What a great week to be thinking about youth vs. age.
The Yankees exited the Major League Baseball playoffs without a whimper, as aging joints broke, aging sluggers waved at balls they once saw, aging arms lost zing, and a roster stacked with yesterday’s heroes showed what money can and cannot buy.
Aging tech stars — Research in Motion, Nokia, Microsoft, Hewlett-Packard, Dell — lofted Hail Mary passes to snatch one last victory from younger and nimbler competitors in a market that is moving away from them.
Aging conservative Episcopalians in South Carolina fired on yet another “Fort Sumter” — the national Episcopal Church — trying through secession to preserve their latest “unique institution” of anti-gay prejudice.
Aging Republican leaders failed to see that today’s women don’t accept assignment to binders or faded reproductive ideology; today’s young workers don’t want bosses to tell them how to vote; and young Hispanic citizens don’t see themselves as an immigration problem.
So much is falling. Old assumptions about how people work, old ideas about what people want, old theories about God, old images of each other — they’re all falling away.
It’s painful to see giants stumbling for lack of vision. Work and computing are going mobile, for example, and here is Microsoft pinning its future on desktop products. Does life inside the Microsoft bubble prevent management from seeing what everyone else is seeing? Or are they like the Yankees: stuck with an aging lineup, hoping that “A-Rod” has one last home run in him? (He didn’t.)
My Episcopal Church is trying desperately to find a fresh course, grounded in younger clergy, fresh ways of envisioning faith communities, and a bold desire to listen to a changing world, not just preach at it. And here is one of our larger dioceses trying to turn back the clock and reopen sexuality debates that began decades ago and matter mainly to older traditionalists.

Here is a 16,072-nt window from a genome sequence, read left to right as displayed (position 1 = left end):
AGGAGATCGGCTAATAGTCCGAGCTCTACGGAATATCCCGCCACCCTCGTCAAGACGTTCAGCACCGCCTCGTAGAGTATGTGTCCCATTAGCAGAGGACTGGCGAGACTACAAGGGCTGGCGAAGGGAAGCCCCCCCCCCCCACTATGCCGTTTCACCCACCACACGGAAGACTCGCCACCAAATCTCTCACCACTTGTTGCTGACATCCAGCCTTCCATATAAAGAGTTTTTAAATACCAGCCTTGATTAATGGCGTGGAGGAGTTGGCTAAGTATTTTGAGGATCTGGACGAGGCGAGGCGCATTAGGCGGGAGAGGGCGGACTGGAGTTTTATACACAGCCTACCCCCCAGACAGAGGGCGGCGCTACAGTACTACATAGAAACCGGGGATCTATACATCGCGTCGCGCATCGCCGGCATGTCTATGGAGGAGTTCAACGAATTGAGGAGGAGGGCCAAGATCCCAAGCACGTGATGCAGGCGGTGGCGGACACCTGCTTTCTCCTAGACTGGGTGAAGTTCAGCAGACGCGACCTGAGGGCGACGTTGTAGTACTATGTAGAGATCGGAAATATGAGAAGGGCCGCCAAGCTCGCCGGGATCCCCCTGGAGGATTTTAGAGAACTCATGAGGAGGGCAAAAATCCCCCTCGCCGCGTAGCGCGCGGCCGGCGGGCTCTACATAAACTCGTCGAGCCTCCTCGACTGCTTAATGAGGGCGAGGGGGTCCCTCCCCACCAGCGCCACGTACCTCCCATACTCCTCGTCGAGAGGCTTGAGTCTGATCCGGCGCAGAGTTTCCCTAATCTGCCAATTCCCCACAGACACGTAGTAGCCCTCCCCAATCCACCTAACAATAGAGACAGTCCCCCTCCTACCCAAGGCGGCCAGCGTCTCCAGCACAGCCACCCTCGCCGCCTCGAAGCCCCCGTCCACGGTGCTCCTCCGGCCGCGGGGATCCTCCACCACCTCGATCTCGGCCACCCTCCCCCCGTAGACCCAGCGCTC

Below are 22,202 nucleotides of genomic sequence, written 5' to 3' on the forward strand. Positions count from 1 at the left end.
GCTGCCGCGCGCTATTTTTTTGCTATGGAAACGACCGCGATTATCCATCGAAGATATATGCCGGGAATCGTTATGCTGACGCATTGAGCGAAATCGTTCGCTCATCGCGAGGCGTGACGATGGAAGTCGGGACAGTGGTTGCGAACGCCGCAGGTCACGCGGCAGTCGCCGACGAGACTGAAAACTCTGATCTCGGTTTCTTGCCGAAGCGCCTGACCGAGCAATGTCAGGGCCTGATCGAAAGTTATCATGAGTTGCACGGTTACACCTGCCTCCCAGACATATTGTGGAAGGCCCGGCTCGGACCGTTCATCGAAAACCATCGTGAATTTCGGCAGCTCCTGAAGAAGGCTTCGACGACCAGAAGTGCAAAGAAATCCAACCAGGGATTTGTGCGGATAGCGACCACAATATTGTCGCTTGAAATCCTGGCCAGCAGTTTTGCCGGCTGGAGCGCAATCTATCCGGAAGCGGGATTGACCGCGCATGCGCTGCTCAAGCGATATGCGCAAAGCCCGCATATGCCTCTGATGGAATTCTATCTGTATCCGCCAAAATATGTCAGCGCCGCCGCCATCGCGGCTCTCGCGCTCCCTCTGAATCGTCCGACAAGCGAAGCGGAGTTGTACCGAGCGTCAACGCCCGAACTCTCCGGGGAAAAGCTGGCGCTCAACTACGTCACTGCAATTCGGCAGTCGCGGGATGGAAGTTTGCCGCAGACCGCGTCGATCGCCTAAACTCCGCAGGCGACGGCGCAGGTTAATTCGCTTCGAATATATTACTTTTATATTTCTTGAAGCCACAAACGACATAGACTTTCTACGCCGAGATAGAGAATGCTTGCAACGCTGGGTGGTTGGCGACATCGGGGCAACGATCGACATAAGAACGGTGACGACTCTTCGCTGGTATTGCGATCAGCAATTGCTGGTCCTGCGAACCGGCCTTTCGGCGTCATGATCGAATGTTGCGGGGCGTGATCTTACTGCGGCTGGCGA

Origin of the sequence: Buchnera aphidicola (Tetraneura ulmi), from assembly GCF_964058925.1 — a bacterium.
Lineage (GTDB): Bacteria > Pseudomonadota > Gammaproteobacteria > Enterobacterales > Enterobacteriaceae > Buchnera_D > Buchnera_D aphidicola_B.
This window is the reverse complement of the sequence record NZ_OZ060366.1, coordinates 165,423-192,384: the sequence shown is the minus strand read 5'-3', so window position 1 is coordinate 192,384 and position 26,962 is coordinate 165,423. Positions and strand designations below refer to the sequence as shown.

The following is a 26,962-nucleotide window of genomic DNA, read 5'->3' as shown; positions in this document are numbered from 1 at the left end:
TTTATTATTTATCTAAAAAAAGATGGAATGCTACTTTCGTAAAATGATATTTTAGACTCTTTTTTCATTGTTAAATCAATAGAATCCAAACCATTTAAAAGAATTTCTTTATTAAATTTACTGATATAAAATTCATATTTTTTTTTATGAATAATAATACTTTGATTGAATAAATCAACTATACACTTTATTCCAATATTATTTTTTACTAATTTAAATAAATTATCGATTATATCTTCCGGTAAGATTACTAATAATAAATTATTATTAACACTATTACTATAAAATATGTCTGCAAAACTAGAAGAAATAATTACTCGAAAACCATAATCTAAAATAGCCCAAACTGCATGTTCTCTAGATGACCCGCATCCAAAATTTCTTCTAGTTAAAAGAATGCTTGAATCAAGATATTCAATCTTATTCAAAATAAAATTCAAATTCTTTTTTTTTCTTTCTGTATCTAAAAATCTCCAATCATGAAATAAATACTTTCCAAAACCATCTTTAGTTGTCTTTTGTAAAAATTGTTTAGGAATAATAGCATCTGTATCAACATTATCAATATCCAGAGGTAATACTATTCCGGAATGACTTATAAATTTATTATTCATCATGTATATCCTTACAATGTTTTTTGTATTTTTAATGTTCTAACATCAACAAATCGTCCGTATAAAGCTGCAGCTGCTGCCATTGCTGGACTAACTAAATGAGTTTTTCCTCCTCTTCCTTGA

I understand that older folks — middle-aged and elderly — have a hard time letting go. We were once the repository of fresh ideas, exciting dreams, and change-the-world aspirations. Many of us remain as vital as ever, and we expect to be heard.
But the fact is, as the Yankees proved, at some point you want 24-year-old legs turning tough grounders into double plays, not 38-year-old ankles fracturing. Not only do youth deserve to be heard — after all, they are even more legion than we are — but they are dreaming the new dreams.
On Facebook last week, I saw a photo showing one diocese’s cadre of young clergy. They were laughing and eager. I once sat at that table, and my enthusiasm was strong. But my generation has been scarred by the 50-year decline of mainline Protestantism. I don’t think we caused it, necessarily, but it has certainly worn us down.
When I write and teach on church development, I feel the frustration of forward-thinking leaders. The change-resistant and selfish don’t let go. The Diocese of South Carolina’s latest salvo against modernity sounds like two embittered spouses still fighting at age 80, still trying to enlist the children and now the grandchildren in their unending quarrels. How selfish can they be?
If you watched the Yankees series with Detroit, you could see frustration on Manager Joe Girardi’s face. He had a high-salary bench filled with yesterday’s talent, but no one who could hit a fastball today.
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